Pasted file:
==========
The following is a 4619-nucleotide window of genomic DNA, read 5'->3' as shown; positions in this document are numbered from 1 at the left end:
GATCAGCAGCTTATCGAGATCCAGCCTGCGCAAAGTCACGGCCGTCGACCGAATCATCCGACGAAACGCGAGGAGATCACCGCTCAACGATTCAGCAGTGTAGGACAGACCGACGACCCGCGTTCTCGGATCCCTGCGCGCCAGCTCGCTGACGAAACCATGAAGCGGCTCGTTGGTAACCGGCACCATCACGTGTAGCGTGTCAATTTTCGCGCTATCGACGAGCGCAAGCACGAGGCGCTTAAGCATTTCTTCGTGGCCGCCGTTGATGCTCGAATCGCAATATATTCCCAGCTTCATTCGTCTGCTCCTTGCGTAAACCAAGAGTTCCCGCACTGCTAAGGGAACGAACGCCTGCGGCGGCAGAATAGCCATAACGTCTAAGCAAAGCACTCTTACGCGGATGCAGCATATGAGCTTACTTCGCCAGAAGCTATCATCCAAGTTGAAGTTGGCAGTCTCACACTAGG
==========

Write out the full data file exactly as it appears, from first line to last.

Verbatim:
The following is a 4619-nucleotide window of genomic DNA, read 5'->3' as shown; positions in this document are numbered from 1 at the left end:
GATCAGCAGCTTATCGAGATCCAGCCTGCGCAAAGTCACGGCCGTCGACCGAATCATCCGACGAAACGCGAGGAGATCACCGCTCAACGATTCAGCAGTGTAGGACAGACCGACGACCCGCGTTCTCGGATCCCTGCGCGCCAGCTCGCTGACGAAACCATGAAGCGGCTCGTTGGTAACCGGCACCATCACGTGTAGCGTGTCAATTTTCGCGCTATCGACGAGCGCAAGCACGAGGCGCTTAAGCATTTCTTCGTGGCCGCCGTTGATGCTCGAATCGCAATATATTCCCAGCTTCATTCGTCTGCTCCTTGCGTAAACCAAGAGTTCCCGCACTGCTAAGGGAACGAACGCCTGCGGCGGCAGAATAGCCATAACGTCTAAGCAAAGCACTCTTACGCGGATGCAGCATATGAGCTTACTTCGCCAGAAGCTATCATCCAAGTTGAAGTTGGCAGTCTCACACTAGG